“We didn’t just go set the values,” Bezos told Lewis. “As the company developed, we thought about what was working, captured that, and decided on a set of things that we would actually live by.”

Lewis and his team did exactly that, waiting until the 12-month mark to work on a set of values.

“We looked back and asked what made us successful as a business,” he noted. “We wanted to live by these values and use them in our company’s day-to-day conversations.”

Today, one of Convoy’s core value tenants is about falling in love with the problem you’re working on, not the solution you came up with, Lewis said. He used Amazon as an example, describing how the “Amazon Reviews” team came up with a brilliant e-commerce innovation to let customers leave reviews, but also became too focused on the review aspect of the solution once there was traction.

So, Amazon went back to the root of the problem — how to give customers confidence to buy — and later created features like “Ask A Question” or better ways to assess how clothing might fit.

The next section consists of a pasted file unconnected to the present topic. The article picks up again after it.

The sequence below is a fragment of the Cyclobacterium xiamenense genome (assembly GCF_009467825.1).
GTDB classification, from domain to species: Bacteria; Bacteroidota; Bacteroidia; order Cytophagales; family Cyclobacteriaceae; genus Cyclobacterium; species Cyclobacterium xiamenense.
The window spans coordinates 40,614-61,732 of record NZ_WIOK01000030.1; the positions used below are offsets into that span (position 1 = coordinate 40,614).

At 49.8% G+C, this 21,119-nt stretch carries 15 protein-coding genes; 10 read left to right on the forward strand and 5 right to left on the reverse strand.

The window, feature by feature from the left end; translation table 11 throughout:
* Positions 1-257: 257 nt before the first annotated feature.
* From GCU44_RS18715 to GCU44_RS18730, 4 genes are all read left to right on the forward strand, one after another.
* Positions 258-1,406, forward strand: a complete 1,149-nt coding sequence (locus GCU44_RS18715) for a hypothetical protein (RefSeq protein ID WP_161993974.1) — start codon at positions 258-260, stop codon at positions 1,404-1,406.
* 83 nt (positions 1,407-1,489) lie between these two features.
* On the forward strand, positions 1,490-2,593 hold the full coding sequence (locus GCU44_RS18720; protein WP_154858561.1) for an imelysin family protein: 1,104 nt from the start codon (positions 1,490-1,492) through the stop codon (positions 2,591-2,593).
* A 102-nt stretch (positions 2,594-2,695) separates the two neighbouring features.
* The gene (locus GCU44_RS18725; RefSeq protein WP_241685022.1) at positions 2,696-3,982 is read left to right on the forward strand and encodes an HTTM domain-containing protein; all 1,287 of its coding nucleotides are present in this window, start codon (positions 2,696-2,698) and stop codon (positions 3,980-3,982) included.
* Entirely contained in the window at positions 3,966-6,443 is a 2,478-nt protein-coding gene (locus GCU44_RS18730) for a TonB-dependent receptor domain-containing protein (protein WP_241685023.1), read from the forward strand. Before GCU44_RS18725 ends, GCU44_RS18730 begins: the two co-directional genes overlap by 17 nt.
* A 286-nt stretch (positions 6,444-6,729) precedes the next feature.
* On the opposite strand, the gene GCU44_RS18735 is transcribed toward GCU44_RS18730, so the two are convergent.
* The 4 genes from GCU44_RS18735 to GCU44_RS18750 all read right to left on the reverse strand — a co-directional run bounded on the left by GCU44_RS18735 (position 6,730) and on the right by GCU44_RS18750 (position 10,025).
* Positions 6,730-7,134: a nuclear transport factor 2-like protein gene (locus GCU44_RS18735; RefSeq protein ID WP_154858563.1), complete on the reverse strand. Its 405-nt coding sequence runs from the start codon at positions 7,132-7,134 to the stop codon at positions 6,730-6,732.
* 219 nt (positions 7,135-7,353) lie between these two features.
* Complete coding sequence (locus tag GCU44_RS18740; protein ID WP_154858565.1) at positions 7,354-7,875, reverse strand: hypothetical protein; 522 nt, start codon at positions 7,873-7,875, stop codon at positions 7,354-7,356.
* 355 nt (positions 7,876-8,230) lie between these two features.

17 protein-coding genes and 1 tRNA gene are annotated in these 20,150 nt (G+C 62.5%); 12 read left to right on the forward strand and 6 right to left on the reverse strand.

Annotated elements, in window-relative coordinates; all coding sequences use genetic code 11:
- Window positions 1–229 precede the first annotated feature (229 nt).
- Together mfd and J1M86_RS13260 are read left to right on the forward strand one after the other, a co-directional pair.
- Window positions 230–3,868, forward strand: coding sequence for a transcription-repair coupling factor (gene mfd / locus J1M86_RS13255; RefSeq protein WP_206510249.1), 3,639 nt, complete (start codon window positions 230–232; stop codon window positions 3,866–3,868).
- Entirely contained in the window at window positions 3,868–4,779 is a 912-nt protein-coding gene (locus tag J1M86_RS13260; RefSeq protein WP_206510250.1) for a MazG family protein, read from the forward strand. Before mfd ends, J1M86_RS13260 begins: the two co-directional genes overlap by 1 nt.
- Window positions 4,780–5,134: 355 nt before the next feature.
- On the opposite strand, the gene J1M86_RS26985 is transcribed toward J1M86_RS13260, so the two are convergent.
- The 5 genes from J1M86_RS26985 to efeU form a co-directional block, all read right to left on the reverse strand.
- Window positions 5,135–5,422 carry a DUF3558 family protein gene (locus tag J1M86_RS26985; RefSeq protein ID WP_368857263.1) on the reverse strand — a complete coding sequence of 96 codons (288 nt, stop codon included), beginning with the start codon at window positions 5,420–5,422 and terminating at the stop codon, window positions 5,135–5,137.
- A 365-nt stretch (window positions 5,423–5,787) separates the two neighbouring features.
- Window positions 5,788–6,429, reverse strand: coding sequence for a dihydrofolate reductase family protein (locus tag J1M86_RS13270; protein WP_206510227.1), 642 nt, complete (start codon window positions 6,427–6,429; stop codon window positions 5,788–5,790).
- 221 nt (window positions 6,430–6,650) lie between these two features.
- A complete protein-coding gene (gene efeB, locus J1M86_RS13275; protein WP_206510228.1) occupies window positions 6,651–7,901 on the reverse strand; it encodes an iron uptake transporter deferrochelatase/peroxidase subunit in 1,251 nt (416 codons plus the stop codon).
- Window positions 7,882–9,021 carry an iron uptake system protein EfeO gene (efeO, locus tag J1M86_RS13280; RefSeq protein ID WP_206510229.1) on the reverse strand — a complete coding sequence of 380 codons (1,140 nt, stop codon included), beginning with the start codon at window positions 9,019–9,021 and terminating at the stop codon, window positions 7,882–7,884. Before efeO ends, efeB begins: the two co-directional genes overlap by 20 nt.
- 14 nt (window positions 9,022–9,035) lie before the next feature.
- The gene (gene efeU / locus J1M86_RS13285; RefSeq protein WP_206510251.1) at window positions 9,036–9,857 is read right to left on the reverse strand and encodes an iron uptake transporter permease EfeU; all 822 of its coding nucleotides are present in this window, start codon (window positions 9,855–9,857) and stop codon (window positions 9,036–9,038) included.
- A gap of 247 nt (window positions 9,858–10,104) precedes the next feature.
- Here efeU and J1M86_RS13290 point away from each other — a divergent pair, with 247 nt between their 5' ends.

“Every goal they set was about how to make reviews go up and to the right,” Lewis said. “The reviews were incredibly valuable, but it also limited your ability to think about how to solve that problem. If you forget about a problem and focus on the solution, you may actually miss out on five other amazing opportunities.”

Another core value that Convoy established is what Lewis calls “know why” — the idea of understanding the purpose of your work, and why it is helping the company. Moreover, it’s about passion. If more employees are passionate about their work, then productivity can skyrocket, Lewis said.

“What do you need to set up in your company that makes it so as you get bigger, you can have the most people that are just diehard fans and passionate about going to work everyday,” Lewis said.

Lewis added: “You can’t exercise independent judgment and can’t go off script and can’t handle exceptions if you don’t know why you’re doing something.”

Lewis said that he also learned a lot about transparency when working at Amazon. He described the well-known tradition at Amazon meetings, where Powerpoints are replaced by thick stacks of Word documents that are read by employees before the start of each meeting.